Vegetation type conversion in the US Southwest: frontline observations and management responses

Guiterman, C.H., Gregg, R.M., Marshall, L.A.E. et al. Vegetation type conversion in the US Southwest: frontline observations and management responses. fire ecol 18, 6 (2022). 



Ecosystems in the western US are experiencing transformations, defined here as vegetation type conversions (VTC), as a result of many factors, including land-use change, climate change, and altered fire regimes. To gain a better understanding of the challenges for managing VTC, two workshops were held in 2019 with the goal of bringing together managers, scientists, and practitioners to share their perspectives. 11 case studies and 61 VTC examples were examined in the workshops, and this paper categorized their management responses as 1) reverse change, 2) observe change, or 3) facilitate change. Reversing change pertains to restoring the ecosystem to pre-disturbance conditions and it often involves planting operations that promote resilient ecosystem structure. When recovery efforts aren’t feasible, observing the change is useful for gauging the extent of conversion and informing future management strategies. Facilitating change pushes ecosystems towards the desired trajectory by planting native species that are less susceptible to disturbances such as drought, fire, or invasion. From the VTC examples, the majority were related to high-severity fire events, most resulted in conversion to shrubland, and the most commonly used management strategy was “reverse change”.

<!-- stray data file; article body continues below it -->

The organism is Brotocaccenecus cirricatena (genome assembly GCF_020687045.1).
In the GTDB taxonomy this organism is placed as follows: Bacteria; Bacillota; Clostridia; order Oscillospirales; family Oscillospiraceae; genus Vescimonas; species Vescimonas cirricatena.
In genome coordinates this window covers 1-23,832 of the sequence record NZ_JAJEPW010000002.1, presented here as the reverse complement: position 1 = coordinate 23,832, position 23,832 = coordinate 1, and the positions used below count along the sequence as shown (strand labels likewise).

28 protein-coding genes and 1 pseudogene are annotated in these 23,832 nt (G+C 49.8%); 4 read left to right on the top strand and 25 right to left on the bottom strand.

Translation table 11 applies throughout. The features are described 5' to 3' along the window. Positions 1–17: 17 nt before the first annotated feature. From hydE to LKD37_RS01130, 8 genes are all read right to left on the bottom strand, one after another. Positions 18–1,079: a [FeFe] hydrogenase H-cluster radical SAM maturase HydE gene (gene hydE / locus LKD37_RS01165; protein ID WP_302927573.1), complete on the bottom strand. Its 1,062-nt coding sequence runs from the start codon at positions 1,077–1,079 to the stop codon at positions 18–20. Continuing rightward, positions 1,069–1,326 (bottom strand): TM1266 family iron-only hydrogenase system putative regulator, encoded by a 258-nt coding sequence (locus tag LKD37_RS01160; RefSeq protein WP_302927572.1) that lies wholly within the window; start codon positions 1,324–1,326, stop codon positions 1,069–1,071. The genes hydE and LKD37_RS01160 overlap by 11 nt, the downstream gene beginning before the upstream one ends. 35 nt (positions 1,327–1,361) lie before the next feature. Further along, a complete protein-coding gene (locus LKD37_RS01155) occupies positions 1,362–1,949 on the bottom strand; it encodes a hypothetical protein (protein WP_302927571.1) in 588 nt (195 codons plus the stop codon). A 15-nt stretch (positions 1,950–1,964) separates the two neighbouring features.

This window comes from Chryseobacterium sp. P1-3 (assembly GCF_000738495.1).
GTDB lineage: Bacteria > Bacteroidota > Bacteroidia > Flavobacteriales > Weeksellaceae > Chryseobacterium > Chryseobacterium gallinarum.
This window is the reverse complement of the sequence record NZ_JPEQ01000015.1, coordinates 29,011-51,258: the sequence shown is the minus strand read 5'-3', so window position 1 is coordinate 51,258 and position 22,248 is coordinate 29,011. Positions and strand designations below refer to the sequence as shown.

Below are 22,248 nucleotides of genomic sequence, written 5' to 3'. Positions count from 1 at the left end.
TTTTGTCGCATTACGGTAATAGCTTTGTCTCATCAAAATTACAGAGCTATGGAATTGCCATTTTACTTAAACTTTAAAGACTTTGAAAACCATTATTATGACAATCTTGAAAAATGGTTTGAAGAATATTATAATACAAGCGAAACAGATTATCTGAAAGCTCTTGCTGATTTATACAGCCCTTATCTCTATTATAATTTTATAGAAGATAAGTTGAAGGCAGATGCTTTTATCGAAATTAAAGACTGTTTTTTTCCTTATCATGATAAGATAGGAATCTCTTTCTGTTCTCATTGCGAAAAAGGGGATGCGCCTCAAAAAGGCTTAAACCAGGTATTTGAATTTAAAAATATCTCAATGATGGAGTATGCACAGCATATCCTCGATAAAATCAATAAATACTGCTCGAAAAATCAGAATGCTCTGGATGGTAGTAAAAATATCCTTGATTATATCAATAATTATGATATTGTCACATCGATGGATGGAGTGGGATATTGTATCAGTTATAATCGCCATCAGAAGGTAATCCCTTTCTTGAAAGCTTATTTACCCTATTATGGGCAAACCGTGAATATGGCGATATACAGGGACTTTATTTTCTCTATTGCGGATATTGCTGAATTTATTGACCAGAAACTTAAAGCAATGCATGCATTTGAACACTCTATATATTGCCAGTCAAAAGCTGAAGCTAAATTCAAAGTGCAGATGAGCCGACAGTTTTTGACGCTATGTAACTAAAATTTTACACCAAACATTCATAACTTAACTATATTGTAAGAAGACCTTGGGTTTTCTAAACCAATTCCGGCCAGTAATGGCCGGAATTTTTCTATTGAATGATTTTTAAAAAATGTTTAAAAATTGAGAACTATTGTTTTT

Take Home Points:

  • The most common VTCs found in the Southwest region were forests converting to shrublands and sagebrush converting to invasive-grass-dominated grasslands. The most common driving factor was altered fire frequency and severity. 
  • There are diverse management responses to VTC with no “one-size-fits-all” solution, but developing region-specific intervention strategies and consulting local Tribal communities is a good place to start. 


Management Implications:

  • The RAD framework (resist - accept - direct) is useful for categorizing and analyzing the diverse management responses to VTC. 
  • “Facilitating change” was found to be the least common management response to VTC because it requires many known factors about how the ecosystem will respond to the facilitated change. Expanding knowledge on the complex feedback interactions in ecosystems will help fill this knowledge gap. 
  • “Reversing change” was found to be the most common management response but is often resource intensive, so focusing on small site recovery is recommended.